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Brazil: Changes to the calculation basis and withholding tax for interest on net equity payments

Chin-Michela-100
Conomy-Mark-100

Michela Chin

Mark Conomy

On September 30 2015, the executive branch of the Brazilian Government released Provisional Measure 694/2015 (PM 694). Among other items, PM 694 amends the relevant legislation concerning the withholding tax applicable to payments of interest on net equity (INE) as well as introducing a further limitation in relation to the calculation base for such payments.

By way of background, INE is an alternative way of remunerating shareholders for investments made in Brazilian companies, calculated based on their net equity. INE is conditioned to the existence of profits and deductible up to an amount limited to the greater of:

  • 50% of net income before corporate income tax (and after social contribution on net income) for the current year; or

  • 50% of retained earnings and profit reserves.

Such payments of INE are determined based on the pro-rated calculation of the company's net equity accounts (with certain adjustments) multiplied by the long-term interest rate (TJLP). Before the introduction of PM 694, INE payments have generally been subject to a 15% rate of withholding tax, unless the recipients are located in a tax haven, in which case the withholding tax rate should generally be 25%.

Pursuant to PM 694, the calculation basis for INE payments should consider a pro-rated calculation of the company's net equity accounts multiplied by TJLP or 5% per year, whichever is lower. This limitation is potentially significant given the TJLP for September 2015 was 6.5% (increasing to 7% for October 2015 to December 2015). Further, the PM also increases the withholding tax rate to 18% (previously 15%). For foreign shareholders that cannot take advantage of the credit for the withholding tax, this increase could result in a further tax leakage. Treaty benefits should be considered.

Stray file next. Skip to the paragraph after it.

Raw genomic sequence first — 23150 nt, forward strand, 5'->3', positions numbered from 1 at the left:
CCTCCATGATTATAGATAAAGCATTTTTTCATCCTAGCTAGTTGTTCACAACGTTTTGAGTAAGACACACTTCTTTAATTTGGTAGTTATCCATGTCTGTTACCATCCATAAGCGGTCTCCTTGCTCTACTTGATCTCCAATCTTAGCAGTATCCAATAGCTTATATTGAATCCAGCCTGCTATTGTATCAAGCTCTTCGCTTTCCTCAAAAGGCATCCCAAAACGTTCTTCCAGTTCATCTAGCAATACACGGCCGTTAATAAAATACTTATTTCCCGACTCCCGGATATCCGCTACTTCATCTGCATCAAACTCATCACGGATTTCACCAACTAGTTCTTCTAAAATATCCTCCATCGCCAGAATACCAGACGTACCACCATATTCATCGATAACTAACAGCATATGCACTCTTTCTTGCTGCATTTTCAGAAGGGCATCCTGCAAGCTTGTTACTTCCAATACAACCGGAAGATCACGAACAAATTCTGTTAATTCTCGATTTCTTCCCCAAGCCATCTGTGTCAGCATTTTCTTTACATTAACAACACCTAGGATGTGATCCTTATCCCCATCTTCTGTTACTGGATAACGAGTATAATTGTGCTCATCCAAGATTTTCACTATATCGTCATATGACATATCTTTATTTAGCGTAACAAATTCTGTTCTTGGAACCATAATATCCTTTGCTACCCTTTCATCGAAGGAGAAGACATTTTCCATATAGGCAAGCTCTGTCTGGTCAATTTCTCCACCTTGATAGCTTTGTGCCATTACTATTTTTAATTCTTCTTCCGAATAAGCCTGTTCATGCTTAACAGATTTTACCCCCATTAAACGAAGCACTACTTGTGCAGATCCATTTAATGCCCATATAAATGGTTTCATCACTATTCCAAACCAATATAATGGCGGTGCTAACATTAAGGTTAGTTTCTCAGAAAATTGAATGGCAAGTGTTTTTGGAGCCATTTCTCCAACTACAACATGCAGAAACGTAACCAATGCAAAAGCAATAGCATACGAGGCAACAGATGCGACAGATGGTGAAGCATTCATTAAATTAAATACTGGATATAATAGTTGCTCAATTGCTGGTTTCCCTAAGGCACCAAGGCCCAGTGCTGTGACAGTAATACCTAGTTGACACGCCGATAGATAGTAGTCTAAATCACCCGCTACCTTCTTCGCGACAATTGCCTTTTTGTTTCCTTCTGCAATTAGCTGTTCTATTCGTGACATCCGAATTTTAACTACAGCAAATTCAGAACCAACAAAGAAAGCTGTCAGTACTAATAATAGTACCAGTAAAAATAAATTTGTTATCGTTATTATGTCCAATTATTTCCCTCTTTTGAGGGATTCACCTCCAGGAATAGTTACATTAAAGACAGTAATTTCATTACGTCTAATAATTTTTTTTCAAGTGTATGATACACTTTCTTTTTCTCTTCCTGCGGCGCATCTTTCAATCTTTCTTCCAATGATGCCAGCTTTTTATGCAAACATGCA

It is important to emphasise that a provisional measure is a provisionary law, issued by the executive branch of the Brazilian Government, which has authority of law until it is acted upon by the Brazilian Congress within a prescribed 60-day period. If Congress does not act within this initial period, then it expires unless it is extended for an additional 60-days.

PM 694 entered into effect on the date of publication, however the changes outlined above should only take effect from January 1 2016.

It is important to note that amendments to provisional measures during the process of conversion into law are very common, therefore it will be important to monitor the developments of PM 694 during the conversion process.

Michela Chin (michela.chin@br.pwc.com) and Mark Conomy (conomy.mark@br.pwc.com)
PwC

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